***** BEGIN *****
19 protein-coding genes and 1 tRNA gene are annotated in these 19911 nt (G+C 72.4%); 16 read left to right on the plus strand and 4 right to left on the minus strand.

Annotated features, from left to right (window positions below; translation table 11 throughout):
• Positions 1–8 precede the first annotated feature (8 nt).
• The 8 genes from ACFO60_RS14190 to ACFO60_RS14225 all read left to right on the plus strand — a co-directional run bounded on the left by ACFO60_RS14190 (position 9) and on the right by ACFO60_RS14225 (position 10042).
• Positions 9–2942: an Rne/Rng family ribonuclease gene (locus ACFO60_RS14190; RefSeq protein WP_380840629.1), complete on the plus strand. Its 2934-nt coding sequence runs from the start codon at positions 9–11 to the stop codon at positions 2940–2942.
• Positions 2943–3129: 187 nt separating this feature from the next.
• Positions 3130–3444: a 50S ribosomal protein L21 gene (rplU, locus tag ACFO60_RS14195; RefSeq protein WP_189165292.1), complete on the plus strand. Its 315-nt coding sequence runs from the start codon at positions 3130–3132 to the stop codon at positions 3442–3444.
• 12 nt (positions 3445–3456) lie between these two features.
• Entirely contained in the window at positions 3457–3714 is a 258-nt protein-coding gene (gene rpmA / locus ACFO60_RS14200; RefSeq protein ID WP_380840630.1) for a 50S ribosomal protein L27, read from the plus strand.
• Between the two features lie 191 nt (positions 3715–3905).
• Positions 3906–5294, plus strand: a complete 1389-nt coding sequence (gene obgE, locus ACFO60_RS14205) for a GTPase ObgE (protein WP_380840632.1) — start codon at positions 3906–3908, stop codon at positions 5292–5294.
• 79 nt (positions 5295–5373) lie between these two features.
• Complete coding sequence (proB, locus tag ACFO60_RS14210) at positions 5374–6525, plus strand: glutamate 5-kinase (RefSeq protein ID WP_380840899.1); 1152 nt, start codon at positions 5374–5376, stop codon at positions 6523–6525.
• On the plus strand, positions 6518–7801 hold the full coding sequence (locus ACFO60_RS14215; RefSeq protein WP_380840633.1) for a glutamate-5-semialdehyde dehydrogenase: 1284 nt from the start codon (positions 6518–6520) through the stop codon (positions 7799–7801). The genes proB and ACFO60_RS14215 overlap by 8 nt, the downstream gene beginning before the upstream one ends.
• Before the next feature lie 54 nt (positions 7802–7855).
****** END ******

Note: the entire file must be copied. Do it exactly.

19 protein-coding genes and 1 tRNA gene are annotated in these 19911 nt (G+C 72.4%); 16 read left to right on the plus strand and 4 right to left on the minus strand.

Annotated features, from left to right (window positions below; translation table 11 throughout):
• Positions 1–8 precede the first annotated feature (8 nt).
• The 8 genes from ACFO60_RS14190 to ACFO60_RS14225 all read left to right on the plus strand — a co-directional run bounded on the left by ACFO60_RS14190 (position 9) and on the right by ACFO60_RS14225 (position 10042).
• Positions 9–2942: an Rne/Rng family ribonuclease gene (locus ACFO60_RS14190; RefSeq protein WP_380840629.1), complete on the plus strand. Its 2934-nt coding sequence runs from the start codon at positions 9–11 to the stop codon at positions 2940–2942.
• Positions 2943–3129: 187 nt separating this feature from the next.
• Positions 3130–3444: a 50S ribosomal protein L21 gene (rplU, locus tag ACFO60_RS14195; RefSeq protein WP_189165292.1), complete on the plus strand. Its 315-nt coding sequence runs from the start codon at positions 3130–3132 to the stop codon at positions 3442–3444.
• 12 nt (positions 3445–3456) lie between these two features.
• Entirely contained in the window at positions 3457–3714 is a 258-nt protein-coding gene (gene rpmA / locus ACFO60_RS14200; RefSeq protein ID WP_380840630.1) for a 50S ribosomal protein L27, read from the plus strand.
• Between the two features lie 191 nt (positions 3715–3905).
• Positions 3906–5294, plus strand: a complete 1389-nt coding sequence (gene obgE, locus ACFO60_RS14205) for a GTPase ObgE (protein WP_380840632.1) — start codon at positions 3906–3908, stop codon at positions 5292–5294.
• 79 nt (positions 5295–5373) lie between these two features.
• Complete coding sequence (proB, locus tag ACFO60_RS14210) at positions 5374–6525, plus strand: glutamate 5-kinase (RefSeq protein ID WP_380840899.1); 1152 nt, start codon at positions 5374–5376, stop codon at positions 6523–6525.
• On the plus strand, positions 6518–7801 hold the full coding sequence (locus ACFO60_RS14215; RefSeq protein WP_380840633.1) for a glutamate-5-semialdehyde dehydrogenase: 1284 nt from the start codon (positions 6518–6520) through the stop codon (positions 7799–7801). The genes proB and ACFO60_RS14215 overlap by 8 nt, the downstream gene beginning before the upstream one ends.
• Before the next feature lie 54 nt (positions 7802–7855).